1. Crossed-beam studies of the dynamics of radical reactions

    SciTech Connect

    Liu, K.

    1993-12-01

    The objective of this program is to characterize the detailed dynamics of elementary radical reactions and to provide a better understanding of radical reactivity in general. The radical beam is typically generated by a laser photolysis method. After colliding with the reacting molecule in a crossed-beam apparatus, the reaction product state distribution is interrogated by laser spectroscopic techniques. Several radicals of combustion significance, such as O, CH, OH, CN and NCO have been successfully generated and their collisional behavior at the state-to-state integral cross section level of detail has been studied in this manner. During the past year, the detection system has been converted from LIF to REMPI schemes, and the emphasis of this program shifted to investigate the product angular distributions. Both inelastic and reactive processes have been studied.

  2. Hydroxyl radical scavenging reactivity of proton pump inhibitors.

    PubMed

    Simon, Wolfgang Alexander; Sturm, Ernst; Hartmann, Hans-Jürgen; Weser, Ulrich

    2006-04-28

    In addition to the established control of acid secretion of the class of proton pump inhibitors (PPI) reactivity from the pyridyl methyl sulphinyl benzimidazole type a second independent anti-inflammatory reactivity was observed in vitro. This inhibitory reactivity was clearly noticed using three different assays where the aggressive hydroxyl radicals were successfully trapped in a concentration dependent manner. There is unequivocal evidence that the proton pump inhibitors having the sulphoxide group are able to scavenge hydroxyl radicals which are generated during a Fenton reaction. By way of contrast, the corresponding thioethers were substantially less active. No detectable effect was seen in the superoxide radical scavenging system. In conclusion, pantoprazole as well as the other proton pump inhibitors have a pronounced inhibitory reactivity towards hydroxyl radicals.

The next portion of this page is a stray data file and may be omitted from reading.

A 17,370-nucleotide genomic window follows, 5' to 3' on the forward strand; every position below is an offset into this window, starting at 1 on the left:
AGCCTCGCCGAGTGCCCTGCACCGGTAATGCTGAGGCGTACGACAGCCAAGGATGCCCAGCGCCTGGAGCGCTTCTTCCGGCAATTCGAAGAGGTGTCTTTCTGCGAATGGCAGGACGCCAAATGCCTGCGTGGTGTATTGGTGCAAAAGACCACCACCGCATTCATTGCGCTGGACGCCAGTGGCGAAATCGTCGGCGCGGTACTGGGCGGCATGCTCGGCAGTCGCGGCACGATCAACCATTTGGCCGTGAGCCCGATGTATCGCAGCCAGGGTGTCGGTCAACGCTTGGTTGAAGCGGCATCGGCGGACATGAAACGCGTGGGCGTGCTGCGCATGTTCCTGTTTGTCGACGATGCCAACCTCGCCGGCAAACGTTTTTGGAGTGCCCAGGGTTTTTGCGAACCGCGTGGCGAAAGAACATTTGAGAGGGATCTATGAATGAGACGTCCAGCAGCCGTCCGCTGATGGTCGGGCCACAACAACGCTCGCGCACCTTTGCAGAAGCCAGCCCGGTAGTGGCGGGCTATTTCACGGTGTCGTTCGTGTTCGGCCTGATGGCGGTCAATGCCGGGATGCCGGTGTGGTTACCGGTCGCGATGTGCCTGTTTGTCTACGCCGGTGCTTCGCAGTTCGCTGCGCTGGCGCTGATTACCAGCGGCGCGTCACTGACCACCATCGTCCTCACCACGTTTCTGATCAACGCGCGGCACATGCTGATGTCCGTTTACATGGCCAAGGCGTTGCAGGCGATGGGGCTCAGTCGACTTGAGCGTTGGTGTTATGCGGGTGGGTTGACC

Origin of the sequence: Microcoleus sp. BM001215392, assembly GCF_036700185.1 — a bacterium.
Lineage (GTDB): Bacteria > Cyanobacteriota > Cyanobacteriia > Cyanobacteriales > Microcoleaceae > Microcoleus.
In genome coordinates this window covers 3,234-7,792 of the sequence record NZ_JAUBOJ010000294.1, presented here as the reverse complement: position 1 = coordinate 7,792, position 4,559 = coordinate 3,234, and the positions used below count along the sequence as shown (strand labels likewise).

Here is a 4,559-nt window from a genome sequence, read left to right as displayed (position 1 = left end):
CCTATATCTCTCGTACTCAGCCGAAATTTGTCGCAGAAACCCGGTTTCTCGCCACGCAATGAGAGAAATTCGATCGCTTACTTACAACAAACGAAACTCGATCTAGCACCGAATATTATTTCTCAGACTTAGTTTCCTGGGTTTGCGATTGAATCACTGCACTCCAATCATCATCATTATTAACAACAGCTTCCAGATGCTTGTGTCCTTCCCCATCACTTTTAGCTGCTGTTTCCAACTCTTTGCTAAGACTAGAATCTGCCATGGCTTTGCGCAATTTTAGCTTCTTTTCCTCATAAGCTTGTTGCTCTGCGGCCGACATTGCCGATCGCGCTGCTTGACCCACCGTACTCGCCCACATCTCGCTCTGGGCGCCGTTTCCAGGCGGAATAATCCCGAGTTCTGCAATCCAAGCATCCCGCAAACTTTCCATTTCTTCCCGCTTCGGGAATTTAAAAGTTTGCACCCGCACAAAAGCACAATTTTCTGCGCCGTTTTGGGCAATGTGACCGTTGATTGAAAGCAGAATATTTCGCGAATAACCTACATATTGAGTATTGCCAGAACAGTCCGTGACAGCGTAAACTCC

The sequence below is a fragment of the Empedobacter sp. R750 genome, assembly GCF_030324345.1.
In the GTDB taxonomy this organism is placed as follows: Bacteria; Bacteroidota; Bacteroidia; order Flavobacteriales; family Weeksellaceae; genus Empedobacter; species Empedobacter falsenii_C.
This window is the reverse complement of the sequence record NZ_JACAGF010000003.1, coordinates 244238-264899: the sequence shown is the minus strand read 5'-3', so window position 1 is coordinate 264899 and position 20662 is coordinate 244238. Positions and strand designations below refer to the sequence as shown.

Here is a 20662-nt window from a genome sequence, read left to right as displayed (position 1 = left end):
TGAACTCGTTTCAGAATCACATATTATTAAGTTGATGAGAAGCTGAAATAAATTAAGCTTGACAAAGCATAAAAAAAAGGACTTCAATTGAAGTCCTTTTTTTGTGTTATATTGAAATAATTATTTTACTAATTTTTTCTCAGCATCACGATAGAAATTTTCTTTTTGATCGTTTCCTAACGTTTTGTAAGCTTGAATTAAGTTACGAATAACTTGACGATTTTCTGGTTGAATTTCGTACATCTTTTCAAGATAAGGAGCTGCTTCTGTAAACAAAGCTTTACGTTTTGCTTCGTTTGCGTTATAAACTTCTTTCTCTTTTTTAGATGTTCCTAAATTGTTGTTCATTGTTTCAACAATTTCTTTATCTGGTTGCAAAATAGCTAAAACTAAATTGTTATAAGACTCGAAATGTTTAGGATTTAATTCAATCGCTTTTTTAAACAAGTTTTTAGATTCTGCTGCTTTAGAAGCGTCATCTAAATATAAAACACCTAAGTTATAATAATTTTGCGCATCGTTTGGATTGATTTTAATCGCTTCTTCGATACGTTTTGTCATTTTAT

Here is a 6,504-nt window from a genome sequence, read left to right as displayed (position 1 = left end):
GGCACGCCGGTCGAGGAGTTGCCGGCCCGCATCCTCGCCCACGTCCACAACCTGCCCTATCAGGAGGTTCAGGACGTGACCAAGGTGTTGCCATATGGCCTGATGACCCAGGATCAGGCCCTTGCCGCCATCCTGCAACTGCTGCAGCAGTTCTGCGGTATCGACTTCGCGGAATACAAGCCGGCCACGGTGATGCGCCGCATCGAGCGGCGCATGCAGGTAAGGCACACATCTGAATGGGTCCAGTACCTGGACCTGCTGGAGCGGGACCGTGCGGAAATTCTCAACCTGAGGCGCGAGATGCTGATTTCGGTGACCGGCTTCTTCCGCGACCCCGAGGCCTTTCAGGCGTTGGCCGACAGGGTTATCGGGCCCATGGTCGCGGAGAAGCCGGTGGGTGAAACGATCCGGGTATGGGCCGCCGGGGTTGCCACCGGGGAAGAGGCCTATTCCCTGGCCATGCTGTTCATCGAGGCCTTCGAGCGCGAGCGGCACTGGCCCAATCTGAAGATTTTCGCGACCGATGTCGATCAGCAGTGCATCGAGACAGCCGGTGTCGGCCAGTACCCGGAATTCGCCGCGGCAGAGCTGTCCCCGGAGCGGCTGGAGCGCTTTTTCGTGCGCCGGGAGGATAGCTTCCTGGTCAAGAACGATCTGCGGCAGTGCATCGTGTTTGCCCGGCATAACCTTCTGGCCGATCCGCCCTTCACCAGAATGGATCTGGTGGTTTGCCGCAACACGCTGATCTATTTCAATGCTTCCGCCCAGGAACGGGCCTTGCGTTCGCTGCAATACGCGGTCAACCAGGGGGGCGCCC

3. Jim Tramel: radical Southerner for social justice, rip.

    PubMed

    Slatin, Craig; Bruskin, Gene

    2003-01-01

    Jim Tramel, who died in December 2002, spent his life working for social justice. Here, friends and colleagues remember him as a Southern radical who organized on behalf of battles against classism, racism, and sexism.

  4. DFT study on the cycloreversion of thietane radical cations.

    PubMed

    Domingo, Luis R; Pérez-Ruiz, Raúl; Argüello, Juan E; Miranda, Miguel A

    2011-06-01

    The molecular mechanism of the cycloreversion (CR) of thietane radical cations has been analyzed in detail at the UB3LYP/6-31G* level of theory. Results have shown that the process takes place via a stepwise mechanism leading to alkenes and thiobenzophenone; alternatively, formal [4+2] cycloadducts are obtained. Thus, the CR of radical cations 1a,b(•+) is initiated by C2-C3 bond breaking, giving common intermediates INa,b. At this stage, two reaction pathways are feasible involving ion molecule complexes IMCa,b (i) or radical cations 4a,b(•+) (ii). Calculations support that 1a(•+) follows reaction pathway ii (leading to the formal [4+2] cycloadducts 5a). By contrast, 1b(•+) follows pathway i, leading to trans-stilbene radical cation (2b(•+)) and thiobenzophenone.

  5. Radical Innovation in a Conventional Framework. Problems and Prospects

    ERIC Educational Resources Information Center

    Romey, Bill

    1977-01-01

    A radical innovation in an academic department is described that involves student-centered, problem-focused organization, with project work replacing courses and students using self-evaluation. Implications are discussed. (Author/LBH)

  6. DFT study on the cycloreversion of thietane radical cations.